Intel repeating its PC strategy in communications

Intel Corp. is planning a re-run of its PC strategy in its communications business.

In line with its strategy to provide the building blocks for the Internet, the company will deliver its communications technologies at different levels of integration, starting from silicon, through boards, full systems and software, according to John Miner, the company’s vice president and general manager of its communications products group. Some of these products are being introduced through New Jersey-based Dialogic Corp., an Intel acquisition that manufactures telecommunications and computer telephony components.

“In our Dialogic products, we have software interfaces, we have middleware interfaces that are built on industry standards, and then we have building-blocks technology that includes software and cards for enterprise and carrier applications. In the data center, for example, we have products at multiple levels of integration as well,” Miner told IDG News Service. Intel is, for instance, introducing building blocks at both the board and the system level for gateway vendors to build systems around its technology.

“An interesting example of this (systems strategy) is our voice portal application,” added Miner. “This is a complete system that has the voice processing, the media processing card — which can terminate, in this case, 96 ports — as well as the software, and then each country can pick the right speech recognition software for a given language. There are many other areas where that kind of technology and strategy will be a key part of our plans, including for carrier networks.”

Intel is also investing in “soft switch” platforms for networks, which will enable the implementation of value-added services.

However, Intel is unlikely to compete at this point directly with the established telecommunications equipment makers, and will instead view them as customers for its chips, according to Will Strauss, president of Forward Concepts Co., a Tempe, Arizona-based market research firm focused on DSPs (digital signal processors) and new technology markets.

“Just as Intel is a major supplier of PC boards bearing their MPUs (microprocessor units), buried in selected PCs from Micron and Gateway, for example, I think they will also opt for moving to board-level products in the communications space, starting through their Dialogic division, which is already in CTI (computer telephony integration) boards for PC-based PBX-related (private branch exchange) systems and is moving more heavily into the VoIP (voice over Internet Protocol) board business,” Strauss said.

Intel’s acquisitions have helped bolster the company’s systems expertise in the communications market.

“Over the past few years, we have acquired over 35 companies in the telecommunications and data communications industries, and these companies have brought to us a new set of competencies and expertise,” said Miner.

Intel is also forming partnerships with companies to deliver communications technologies. Dialogic, for instance, has an agreement with Fremont, California-based VxTel Inc., a supplier of silicon solutions for next-generation carrier networks, to supply the key building blocks to equipment providers for enhanced media gateways and media servers.

In August this year, Intel announced it was acquiring San Luis Obispo, California-based Ziatech Corp., which makes CompactPCI systems for carrier-grade applications. Intel has also teamed up with Norwood, Massachusetts-based semiconductor maker Analog Devices Inc. for the development of a DSP.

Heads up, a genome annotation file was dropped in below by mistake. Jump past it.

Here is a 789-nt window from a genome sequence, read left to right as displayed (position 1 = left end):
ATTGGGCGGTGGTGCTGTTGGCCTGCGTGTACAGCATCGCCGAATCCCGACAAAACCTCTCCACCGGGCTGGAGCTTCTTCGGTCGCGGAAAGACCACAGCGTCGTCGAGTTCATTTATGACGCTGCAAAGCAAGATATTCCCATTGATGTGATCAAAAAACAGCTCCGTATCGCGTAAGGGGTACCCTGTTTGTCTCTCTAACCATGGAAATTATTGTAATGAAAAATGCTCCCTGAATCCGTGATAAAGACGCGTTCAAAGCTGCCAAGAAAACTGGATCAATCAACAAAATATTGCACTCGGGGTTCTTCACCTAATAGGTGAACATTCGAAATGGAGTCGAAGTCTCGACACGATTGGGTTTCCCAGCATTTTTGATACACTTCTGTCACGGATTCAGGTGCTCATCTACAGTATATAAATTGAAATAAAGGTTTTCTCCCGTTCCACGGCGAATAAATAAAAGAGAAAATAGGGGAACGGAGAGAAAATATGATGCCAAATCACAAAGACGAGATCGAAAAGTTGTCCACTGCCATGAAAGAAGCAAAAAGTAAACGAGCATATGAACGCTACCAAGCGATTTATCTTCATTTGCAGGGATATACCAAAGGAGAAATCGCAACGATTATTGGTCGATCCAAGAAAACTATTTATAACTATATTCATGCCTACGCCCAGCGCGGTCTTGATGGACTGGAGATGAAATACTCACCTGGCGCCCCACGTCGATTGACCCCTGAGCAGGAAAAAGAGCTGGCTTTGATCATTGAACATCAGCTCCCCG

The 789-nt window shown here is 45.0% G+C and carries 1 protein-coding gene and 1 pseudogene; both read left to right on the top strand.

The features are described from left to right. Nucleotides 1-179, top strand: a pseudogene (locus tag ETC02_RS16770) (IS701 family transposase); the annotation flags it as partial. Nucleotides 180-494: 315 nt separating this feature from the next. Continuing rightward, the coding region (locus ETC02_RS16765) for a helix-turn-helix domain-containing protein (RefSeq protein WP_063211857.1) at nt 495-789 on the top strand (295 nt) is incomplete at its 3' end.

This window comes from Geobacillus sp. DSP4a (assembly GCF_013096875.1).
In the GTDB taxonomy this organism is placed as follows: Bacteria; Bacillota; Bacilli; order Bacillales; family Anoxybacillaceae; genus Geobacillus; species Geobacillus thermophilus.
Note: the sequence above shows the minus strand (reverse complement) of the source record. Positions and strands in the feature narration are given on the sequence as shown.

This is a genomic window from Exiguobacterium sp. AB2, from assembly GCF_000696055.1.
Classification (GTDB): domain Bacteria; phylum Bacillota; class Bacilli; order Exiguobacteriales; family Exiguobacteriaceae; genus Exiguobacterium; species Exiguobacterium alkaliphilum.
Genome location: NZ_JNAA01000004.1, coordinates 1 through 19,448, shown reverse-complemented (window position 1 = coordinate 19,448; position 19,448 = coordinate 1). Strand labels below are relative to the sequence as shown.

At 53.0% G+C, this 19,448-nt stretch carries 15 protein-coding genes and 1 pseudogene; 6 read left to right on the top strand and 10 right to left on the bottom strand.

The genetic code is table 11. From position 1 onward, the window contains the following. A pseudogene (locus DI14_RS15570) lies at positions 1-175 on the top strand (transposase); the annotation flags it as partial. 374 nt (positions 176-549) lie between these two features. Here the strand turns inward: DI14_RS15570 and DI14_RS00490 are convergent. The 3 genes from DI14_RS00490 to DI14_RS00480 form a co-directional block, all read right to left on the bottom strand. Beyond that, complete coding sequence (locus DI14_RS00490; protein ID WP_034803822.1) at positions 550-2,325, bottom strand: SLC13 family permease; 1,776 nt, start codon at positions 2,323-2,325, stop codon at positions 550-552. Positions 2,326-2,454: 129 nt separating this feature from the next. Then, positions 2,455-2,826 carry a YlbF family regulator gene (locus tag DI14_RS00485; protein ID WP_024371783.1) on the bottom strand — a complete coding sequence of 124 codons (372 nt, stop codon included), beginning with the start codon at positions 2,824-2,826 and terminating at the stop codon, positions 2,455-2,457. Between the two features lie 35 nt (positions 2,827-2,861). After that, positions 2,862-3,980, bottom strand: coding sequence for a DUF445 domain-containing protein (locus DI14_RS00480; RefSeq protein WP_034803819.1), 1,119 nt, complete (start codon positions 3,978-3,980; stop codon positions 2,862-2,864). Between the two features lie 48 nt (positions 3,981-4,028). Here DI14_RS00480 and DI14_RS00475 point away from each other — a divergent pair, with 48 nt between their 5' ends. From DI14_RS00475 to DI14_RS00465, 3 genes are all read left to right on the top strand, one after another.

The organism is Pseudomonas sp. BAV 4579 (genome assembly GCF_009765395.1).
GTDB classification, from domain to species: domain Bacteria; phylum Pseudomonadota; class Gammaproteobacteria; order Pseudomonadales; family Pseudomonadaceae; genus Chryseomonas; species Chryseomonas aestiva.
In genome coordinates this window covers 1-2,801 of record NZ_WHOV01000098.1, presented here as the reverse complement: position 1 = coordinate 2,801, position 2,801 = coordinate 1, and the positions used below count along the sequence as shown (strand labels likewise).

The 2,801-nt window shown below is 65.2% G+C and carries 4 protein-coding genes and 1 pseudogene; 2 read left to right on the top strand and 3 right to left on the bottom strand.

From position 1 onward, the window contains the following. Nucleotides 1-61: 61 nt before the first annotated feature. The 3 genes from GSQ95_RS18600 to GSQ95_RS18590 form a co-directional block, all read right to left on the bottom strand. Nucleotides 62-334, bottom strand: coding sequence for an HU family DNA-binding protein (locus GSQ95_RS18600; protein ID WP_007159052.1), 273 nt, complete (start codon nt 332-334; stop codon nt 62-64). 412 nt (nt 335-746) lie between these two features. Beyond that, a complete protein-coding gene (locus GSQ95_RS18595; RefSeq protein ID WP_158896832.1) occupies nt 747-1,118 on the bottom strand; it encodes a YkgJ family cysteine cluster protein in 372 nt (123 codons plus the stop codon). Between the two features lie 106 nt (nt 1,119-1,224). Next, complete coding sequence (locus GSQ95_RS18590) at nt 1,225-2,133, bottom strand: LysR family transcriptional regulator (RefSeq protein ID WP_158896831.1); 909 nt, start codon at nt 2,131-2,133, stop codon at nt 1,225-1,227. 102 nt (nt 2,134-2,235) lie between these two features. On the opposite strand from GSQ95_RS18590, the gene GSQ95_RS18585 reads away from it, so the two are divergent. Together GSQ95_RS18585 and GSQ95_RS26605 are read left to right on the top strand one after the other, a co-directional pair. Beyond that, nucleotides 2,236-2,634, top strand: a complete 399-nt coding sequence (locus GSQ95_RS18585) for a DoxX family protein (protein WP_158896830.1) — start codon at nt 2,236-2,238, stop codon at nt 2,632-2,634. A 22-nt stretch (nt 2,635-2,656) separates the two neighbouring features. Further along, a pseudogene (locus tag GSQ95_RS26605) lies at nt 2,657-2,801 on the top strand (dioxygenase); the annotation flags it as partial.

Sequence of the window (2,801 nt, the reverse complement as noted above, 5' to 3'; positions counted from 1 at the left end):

This DSP and Intel’s own XScale architecture are expected to be the key elements of Intel’s play in the handheld and mobile computing devices market.

“There are three components that go in most wireless mobile computing devices,” said Miner. “There is a simple processor for things like application software, directory, and database, and there the XScale architecture will play. In the baseband processor, digital signal processing will play a key role, and there our acquisition of DSP Communications, and a venture we are doing with Analog Devices, will give us the technology to provide baseband processing solutions to customers. The third ingredient is memory, primarily flash memory, and today we are the world’s leading supplier of flash memory to mobile devices, including cell phones.”

Intel’s prospects in the communications products market are good because of its strong presence in computing platforms, according to Avinash Jayaprabhu, vice president of hosting services at Chennai, India-based Internet service provider Satyam Infoway Ltd.

“In a data center, for example, of the 10,000 or so elements, about 10 will be switches and routers. The rest are computing platforms,” Jayaprabhu said. “So, if I have Intel computing elements, my purchase decision will be driven by how well the communications elements integrate with the computing platforms in my environment, and that gives Intel a clear advantage.”

Although Satyam competes with Intel in India in data center services — another component of Intel’s business in the communications space — Jayaprabhu said he has an assurance from Intel that its products and services businesses are distinct.

Even as Intel positions itself as the building-block supplier to the Internet economy, it may be until 2003 before revenues from communications chips, other than flash memories, account for more than 10 percent of Intel’s chip revenues, according to Strauss, who also does not expect Intel’s entry in to the communications business to bring down prices of communications equipment. “They have never been known as the low-price solution,” Strauss said.

Intel’s Communications Product Group, in Beaverton, Oregon, can be reached at

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